residents on a much more meaningful level. And Officer
Keely is helping them do that, one puppy step at a time. •
urbantoadmedia.com / THE GOOD LIFE / 11
WRITTEN BY: JEFFREY MILLER
Last issue I wrote about conserving rainwater. While it's
easy to look up and see the rain, it can be more difficult to
think about the water that is used in homes and apartments
each day. As each person uses water every day, conserving
our water is something that benefits everyone.
It may come as a surprise to many, but the City of Fargo
gets its primary drinking water from the Red River, with a
backup of the Sheyenne River.
According to the City of Fargo, the current usage for
drinking water is 8 to 10 million gallons of water per day
in the winter, with 15 to 16 million gallons of water in the
With that much water being filtered from the river and
being utilized, it behooves all of us to conserve it. With
a metro population of over 200,000 people, even small
efforts can have a tremendous benefit on the resource.
The toilet in your home can be a major source of water
inefficiency. These appliances account
for nearly 30% of a home's water
consumption. A leaky toilet can
accumulate thousands of gallons
of water wasted a year. While
that is hard both on the resource
and your pocketbook, thankfully
it can be easily fixed. An easy way
to check for leaks is by adding food
coloring to the tank. After waiting 30
minutes or so, check the water in the bowl. If there is food
12 / THE GOOD LIFE / urbantoadmedia.com
color in it, there is a leak. It may take a new flapper or
valve, but the small cost of the fix will pay back many times
over in water bills. Why pay for water you aren't using?
Sticking with toilets, older toilets use anywhere from
three to seven gallons of water per flush. Newer models
use 1.6 gallons or less. If the old toilet is performing well,
a simple way to reduce the water per flush is to put a
couple 20-ounce soda bottles filled with sand in the tank.
The bottles will displace the water and lessen the water it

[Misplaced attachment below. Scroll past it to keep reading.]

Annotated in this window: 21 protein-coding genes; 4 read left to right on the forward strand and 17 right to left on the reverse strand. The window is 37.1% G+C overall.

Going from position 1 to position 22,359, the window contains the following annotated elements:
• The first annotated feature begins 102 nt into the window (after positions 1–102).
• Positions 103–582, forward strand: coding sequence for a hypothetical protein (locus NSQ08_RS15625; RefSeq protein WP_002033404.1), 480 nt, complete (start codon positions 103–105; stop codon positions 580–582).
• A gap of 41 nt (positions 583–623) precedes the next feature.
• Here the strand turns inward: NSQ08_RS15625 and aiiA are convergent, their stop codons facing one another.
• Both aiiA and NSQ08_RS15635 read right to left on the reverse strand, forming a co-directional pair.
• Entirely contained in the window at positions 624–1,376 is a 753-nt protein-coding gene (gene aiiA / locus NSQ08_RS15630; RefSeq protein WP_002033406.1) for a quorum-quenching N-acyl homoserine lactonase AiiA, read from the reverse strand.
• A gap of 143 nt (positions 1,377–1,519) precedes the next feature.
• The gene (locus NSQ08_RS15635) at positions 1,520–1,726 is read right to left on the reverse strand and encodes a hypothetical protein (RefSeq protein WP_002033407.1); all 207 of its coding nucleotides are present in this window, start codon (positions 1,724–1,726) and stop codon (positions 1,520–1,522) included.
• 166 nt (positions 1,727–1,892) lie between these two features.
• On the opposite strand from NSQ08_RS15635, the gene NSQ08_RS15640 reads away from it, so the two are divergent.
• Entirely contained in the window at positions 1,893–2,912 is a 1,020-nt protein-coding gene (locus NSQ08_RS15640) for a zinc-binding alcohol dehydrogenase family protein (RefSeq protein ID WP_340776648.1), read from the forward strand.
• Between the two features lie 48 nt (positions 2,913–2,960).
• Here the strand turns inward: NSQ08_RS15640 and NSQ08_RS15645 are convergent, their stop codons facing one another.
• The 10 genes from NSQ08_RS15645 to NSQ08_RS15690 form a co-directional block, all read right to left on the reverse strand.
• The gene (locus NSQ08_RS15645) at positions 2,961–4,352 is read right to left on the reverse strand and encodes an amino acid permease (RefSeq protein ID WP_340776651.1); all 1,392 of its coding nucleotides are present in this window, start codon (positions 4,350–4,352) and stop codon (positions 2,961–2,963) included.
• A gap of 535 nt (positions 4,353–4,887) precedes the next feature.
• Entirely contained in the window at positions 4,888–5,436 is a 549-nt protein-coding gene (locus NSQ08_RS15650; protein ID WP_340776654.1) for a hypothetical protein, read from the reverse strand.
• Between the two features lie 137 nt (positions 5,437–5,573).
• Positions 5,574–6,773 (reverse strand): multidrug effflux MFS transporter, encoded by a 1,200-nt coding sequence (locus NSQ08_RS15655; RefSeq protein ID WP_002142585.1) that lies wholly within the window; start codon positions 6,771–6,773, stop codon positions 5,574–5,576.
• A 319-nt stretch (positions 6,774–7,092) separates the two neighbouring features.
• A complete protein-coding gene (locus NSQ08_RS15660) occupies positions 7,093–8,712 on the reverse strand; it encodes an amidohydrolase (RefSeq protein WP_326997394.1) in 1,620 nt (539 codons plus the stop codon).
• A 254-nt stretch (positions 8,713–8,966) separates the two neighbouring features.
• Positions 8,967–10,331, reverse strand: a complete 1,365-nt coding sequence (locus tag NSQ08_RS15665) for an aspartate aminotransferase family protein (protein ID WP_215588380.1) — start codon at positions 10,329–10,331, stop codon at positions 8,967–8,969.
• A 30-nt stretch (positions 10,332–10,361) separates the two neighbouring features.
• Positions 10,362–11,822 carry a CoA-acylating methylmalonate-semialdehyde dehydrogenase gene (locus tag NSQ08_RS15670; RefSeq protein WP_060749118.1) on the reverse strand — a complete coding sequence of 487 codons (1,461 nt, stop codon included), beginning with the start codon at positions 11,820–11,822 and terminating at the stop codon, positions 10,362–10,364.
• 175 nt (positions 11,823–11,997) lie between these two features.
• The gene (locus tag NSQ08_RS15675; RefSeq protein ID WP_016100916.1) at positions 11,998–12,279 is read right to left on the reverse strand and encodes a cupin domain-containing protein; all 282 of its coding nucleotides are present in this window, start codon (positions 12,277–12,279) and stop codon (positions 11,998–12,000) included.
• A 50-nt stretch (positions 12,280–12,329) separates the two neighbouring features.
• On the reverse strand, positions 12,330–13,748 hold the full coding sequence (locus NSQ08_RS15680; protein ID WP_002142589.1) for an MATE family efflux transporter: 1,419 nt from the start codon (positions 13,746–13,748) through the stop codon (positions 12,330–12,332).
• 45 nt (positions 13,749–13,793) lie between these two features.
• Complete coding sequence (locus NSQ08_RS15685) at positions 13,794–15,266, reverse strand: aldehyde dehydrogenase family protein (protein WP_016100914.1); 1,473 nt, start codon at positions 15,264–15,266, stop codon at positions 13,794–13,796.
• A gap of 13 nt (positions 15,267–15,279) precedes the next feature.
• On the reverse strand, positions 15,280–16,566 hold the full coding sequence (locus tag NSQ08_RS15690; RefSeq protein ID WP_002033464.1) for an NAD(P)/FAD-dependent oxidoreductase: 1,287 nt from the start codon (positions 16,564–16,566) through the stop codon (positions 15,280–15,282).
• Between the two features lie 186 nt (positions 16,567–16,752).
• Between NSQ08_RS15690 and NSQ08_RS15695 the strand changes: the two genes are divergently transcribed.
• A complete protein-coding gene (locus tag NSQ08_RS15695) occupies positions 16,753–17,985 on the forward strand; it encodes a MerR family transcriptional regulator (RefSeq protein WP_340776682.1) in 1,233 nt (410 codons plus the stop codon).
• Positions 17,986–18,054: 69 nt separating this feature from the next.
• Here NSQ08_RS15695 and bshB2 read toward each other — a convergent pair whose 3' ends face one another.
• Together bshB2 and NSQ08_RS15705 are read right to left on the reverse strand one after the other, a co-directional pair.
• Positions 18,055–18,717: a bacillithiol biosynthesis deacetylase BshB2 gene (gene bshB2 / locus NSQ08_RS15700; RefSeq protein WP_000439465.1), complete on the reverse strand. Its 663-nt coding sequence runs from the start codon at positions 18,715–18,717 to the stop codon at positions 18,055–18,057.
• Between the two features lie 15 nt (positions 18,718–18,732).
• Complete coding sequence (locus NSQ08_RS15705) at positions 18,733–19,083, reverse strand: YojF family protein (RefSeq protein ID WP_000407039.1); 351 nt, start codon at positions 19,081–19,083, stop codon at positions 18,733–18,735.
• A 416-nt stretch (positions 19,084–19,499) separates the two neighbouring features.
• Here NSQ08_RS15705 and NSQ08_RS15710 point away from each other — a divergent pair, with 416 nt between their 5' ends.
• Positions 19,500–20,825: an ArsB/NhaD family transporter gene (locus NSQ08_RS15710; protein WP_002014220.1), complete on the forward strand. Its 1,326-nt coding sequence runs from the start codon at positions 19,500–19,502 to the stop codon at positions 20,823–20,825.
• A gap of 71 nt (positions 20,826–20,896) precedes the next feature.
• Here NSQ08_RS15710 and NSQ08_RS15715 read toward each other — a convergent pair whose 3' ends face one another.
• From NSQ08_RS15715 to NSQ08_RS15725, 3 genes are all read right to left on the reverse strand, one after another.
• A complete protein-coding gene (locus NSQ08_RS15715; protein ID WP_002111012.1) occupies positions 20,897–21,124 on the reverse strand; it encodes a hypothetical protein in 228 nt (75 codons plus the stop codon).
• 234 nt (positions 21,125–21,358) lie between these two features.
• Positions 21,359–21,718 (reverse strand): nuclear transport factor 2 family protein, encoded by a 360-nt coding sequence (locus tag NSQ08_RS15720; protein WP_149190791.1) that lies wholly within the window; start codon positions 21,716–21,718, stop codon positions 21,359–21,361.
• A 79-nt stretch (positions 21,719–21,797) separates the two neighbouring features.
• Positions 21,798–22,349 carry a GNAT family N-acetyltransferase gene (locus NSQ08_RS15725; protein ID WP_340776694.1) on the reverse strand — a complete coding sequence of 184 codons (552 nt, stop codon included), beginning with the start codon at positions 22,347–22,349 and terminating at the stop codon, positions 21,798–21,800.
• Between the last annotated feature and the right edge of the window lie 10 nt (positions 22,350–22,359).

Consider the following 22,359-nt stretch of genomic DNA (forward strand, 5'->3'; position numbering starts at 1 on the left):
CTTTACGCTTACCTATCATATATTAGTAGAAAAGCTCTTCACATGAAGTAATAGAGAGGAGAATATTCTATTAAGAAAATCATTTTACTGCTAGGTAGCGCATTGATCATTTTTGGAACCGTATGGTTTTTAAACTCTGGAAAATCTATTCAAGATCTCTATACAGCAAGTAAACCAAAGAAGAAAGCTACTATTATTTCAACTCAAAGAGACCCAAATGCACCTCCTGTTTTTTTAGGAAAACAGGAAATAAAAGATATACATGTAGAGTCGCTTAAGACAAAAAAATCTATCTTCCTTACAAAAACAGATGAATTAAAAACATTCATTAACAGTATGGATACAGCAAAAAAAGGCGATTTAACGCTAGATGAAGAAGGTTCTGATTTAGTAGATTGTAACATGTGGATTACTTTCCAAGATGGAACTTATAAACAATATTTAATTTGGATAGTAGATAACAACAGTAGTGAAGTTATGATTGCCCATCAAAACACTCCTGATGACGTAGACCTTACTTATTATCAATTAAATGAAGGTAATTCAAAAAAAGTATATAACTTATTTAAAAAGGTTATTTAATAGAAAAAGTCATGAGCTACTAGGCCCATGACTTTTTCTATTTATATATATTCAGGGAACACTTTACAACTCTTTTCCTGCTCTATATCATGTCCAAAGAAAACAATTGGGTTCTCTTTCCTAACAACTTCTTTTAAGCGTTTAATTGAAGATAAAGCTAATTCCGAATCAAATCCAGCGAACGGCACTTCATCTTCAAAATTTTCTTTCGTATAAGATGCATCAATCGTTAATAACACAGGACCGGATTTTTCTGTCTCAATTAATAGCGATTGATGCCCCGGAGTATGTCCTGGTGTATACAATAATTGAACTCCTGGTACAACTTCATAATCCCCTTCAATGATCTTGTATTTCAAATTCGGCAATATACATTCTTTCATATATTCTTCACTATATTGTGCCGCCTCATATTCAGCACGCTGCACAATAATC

takes to fill the tank.
Leaky faucets are also a major source of
wasted water. Water loss at the rate
of one drip per second can waste
more than 3,000 gallons per
year. Simply replacing the leaky
faucet will stop this waste. If the
faucet isn't leaking, but water
conservation is desired, installing
an aerator is an inexpensive way to
reduce the water used by almost half,
with little reduction of water pressure.
Like old toilets, old showerheads are
notorious water wasters. Simply
installing a modern showerhead
can reduce water usage by up to
50%, with no noticeable decrease
in water pressure. By reducing
showering time, water usage can
be reduced further.
Washing machines and dishwashers
are often run on less-than-full
loads. The amount of water
used in a quarter load is
the same as a full load,
so maximize the water
usage by only running the
appliances when the load
is full. New high-efficiency
machines also use less water
than older washers.
When washing dishes by hand, fill one side of
the sink with hot, soapy water and the other side
with cool, clean water. Rather than letting the
water run while washing, rinse the dishes off in
the cool water. According to the EPA, this will
result in a reduction of water use by half.
Container gardens are becoming popular
additions to many homes and apartments.